command (https://www.postgresql.org/docs/current/static/app-psql.html). The complete row will be saved into “row” psql variable.

postgres=# SELECT row(id,name,marks) FROM tbl_marks WHERE id = 1;
     row   
---------------
(1,Alice,80)
(1 row)
postgres=# \gset
postgres=# SELECT :'row' as row;
     row   
---------------
(1,Alice,80)
(1 row)

Now let’s generate signature for the data stored in “row” variable.

postgres=# \set sign_command `echo :'row' | openssl dgst -sha256 -sign key.private.pem | openssl base64 | tr -d '\n' | tr -d '\r'`
Enter pass phrase for key.private.pem:

The signed hash is stored into the “sign_command” psql variable. Let’s now add this to the data row in tbl_marks table.

postgres=# UPDATE tbl_marks SET hash = :'sign_command' WHERE id = 1;
UPDATE 1

Validating Data

So our data row now contains data with a valid signature. Let’s try to validate to it. We are going to select our data in “row” psql variable and the signature hash in “hash” psql variable.

postgres=# SELECT row(id,name,marks), hash FROM tbl_marks;    
Row           hash                                                                                                                                                                                                                                                                                                                                                                                            
---------------+-----------------------------------------------
(1,Alice,80) | U23g3RwaZmbeZpYPmwezP5xvbIs8ILupW7jtrat8ixA ...
(1 row)
postgres=# \gset

Let’s now validate the data using a public key.

postgres=# \set verify_command `echo :'hash' | awk '{gsub(/.{65}/,"&\n")}1' | openssl base64 -d -out v && echo :'row' | openssl dgst -sha256 -verify key.public.pem -signature v`
postgres=# select :'verify_command' as verify;
  verify    
-------------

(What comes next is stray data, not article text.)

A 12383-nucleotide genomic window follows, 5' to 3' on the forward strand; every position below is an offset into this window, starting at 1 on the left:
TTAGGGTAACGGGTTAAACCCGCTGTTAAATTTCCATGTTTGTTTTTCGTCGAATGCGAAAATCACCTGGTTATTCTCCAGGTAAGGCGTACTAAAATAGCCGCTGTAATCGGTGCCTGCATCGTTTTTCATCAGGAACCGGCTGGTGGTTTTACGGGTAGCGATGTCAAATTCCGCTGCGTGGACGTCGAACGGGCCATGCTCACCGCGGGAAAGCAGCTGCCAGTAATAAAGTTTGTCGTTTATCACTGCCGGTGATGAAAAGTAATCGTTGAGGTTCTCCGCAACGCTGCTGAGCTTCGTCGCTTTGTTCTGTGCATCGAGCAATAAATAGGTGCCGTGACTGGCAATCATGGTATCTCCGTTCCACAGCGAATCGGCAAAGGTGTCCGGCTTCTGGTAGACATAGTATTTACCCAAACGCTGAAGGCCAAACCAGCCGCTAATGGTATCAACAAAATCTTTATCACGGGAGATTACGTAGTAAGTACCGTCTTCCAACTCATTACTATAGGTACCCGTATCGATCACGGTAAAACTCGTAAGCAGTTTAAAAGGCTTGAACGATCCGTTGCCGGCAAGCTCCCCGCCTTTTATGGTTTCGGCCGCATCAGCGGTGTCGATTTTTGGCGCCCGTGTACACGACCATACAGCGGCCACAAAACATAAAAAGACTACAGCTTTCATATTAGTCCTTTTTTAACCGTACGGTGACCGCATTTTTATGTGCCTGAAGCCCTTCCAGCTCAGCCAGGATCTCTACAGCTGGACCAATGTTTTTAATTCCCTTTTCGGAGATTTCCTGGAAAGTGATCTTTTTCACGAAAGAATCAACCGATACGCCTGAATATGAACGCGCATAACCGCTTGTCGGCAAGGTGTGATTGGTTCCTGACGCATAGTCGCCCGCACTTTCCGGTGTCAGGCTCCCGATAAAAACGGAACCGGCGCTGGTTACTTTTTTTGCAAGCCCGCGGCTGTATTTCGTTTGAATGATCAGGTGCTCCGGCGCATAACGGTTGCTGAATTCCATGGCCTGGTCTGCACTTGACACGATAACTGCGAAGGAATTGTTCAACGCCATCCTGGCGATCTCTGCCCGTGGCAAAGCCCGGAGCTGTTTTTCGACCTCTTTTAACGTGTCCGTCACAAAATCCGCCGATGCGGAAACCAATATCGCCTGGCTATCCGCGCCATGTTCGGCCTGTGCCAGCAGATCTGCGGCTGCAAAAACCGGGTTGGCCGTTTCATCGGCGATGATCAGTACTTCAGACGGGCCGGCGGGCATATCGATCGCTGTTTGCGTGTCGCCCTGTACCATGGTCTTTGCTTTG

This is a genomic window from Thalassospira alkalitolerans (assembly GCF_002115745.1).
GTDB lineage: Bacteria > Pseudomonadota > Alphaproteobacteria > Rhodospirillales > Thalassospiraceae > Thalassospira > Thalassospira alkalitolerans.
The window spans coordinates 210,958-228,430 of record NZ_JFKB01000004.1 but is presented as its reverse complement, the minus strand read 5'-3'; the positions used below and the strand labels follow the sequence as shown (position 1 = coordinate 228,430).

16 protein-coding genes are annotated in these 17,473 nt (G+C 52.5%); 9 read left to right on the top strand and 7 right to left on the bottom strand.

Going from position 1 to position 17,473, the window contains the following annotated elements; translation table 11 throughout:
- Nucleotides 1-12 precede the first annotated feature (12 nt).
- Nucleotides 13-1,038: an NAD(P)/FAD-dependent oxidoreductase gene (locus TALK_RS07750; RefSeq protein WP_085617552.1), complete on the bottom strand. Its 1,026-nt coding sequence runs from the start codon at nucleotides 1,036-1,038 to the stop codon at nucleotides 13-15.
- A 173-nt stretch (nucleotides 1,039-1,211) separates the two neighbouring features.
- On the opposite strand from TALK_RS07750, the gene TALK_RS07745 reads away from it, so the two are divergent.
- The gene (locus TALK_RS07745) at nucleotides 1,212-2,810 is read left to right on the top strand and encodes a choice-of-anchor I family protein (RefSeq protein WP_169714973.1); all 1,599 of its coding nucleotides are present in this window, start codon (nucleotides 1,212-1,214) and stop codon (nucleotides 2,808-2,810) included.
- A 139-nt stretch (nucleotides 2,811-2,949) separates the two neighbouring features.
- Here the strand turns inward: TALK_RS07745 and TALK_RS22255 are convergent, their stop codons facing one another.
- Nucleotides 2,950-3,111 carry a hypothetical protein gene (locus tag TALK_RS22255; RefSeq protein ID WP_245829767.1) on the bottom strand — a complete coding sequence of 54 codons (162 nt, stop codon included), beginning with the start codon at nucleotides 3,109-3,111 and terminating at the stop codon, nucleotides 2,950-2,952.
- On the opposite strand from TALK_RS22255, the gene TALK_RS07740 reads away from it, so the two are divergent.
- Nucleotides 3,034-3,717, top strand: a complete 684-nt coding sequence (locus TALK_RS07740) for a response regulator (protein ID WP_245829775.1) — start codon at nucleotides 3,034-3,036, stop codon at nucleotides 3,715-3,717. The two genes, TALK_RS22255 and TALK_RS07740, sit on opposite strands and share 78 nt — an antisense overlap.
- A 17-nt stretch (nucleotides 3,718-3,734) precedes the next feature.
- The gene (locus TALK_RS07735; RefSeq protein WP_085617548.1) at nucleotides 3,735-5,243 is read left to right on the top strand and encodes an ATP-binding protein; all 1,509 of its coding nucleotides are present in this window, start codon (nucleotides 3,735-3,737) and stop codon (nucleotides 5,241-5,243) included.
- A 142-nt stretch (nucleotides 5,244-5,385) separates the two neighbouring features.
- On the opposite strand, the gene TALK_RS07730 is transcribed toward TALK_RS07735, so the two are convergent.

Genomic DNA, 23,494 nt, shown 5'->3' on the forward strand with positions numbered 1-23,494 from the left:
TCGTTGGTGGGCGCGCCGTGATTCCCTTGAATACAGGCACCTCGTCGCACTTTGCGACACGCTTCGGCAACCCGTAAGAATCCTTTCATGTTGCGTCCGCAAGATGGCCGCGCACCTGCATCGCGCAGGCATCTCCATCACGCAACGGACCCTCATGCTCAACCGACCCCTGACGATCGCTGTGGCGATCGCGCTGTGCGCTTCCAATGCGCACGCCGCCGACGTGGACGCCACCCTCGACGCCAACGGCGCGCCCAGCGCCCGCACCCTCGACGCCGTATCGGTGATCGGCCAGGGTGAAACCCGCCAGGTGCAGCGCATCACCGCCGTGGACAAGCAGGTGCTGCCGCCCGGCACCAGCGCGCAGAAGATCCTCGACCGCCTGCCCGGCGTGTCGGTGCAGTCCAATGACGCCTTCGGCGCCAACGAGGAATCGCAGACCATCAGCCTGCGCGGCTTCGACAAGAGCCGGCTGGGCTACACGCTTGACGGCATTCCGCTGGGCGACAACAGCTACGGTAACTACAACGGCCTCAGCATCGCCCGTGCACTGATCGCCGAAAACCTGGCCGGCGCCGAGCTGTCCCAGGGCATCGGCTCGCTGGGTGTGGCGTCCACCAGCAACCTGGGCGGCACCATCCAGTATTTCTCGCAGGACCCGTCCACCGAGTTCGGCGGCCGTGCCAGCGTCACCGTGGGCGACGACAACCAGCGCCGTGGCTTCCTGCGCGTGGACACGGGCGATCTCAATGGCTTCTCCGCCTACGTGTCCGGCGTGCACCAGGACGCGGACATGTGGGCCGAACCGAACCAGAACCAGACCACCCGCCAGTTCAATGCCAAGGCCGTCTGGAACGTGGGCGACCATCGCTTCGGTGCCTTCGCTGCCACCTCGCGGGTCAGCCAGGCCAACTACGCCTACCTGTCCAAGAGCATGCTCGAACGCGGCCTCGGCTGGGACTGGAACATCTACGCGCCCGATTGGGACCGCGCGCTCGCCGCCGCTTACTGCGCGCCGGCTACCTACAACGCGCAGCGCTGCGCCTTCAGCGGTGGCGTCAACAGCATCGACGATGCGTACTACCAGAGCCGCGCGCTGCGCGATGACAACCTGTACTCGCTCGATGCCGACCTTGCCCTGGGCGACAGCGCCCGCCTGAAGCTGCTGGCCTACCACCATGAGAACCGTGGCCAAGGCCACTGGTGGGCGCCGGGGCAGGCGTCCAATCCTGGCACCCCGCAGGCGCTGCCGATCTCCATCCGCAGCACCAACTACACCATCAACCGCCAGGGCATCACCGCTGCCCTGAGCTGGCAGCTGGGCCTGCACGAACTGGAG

Verified OK
(1 row)

Perfect! The data is validated and all this happened on the client side. Imagine somebody doesn’t like that Alice got 80 marks, and they decide to reduce Alice’s marks to 30. Nobody knows if the teacher had given Alice 80 or 30 unless somebody goes and checks the database logs. We’ll give Alice 30 marks now.

postgres=# UPDATE tbl_marks SET marks = 30;
UPDATE 1

The school admin now decides to check that all data is correct before giving out the final results. The school admin has the teacher’s public key and tries to validate the data.

postgres=# SELECT row(id,name,marks), hash FROM tbl_marks;
    row    | hash                                                                                                                                                                                                                                                                  
--------------+--------------------------------------------------
(1,Alice,30) | yO20vyPRPR+HgW9D2nMSQstRgyGmCxyS9bVVrJ8tC7nh18iYc...
(1 row)
postgres=# \gset

postgres=# \set verify_command `echo :'hash' | awk '{gsub(/.{65}/,"&\n")}1' | openssl base64 -d -out v && echo :'row' | openssl dgst -sha256 -verify key.public.pem -signature v`
postgres=# SELECT :'verify_command' AS verify;
      verify      
----------------------
Verification Failure

As expected, the validation fails. Nobody other than the teacher had the private key to sign that data, and any tampering is easily identifiable.

This might not be the most efficient way of securing a dataset, but it is definitely an option if you want to keep the data unencrypted, and yet easily detect any unauthorised changes. All the load is shifted on to the client side for signing and verification thereby reducing load on the server. It allows only users with private keys to update the data, and anybody with the associated public key to validate it.

The example used psql as a client application for signing but you can do this on any client which can call the required openssl functions or directly used openssl binaries for signing and verification.

Oct
10
2018
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Shasta Ventures is doubling down on security startups with 3 new hires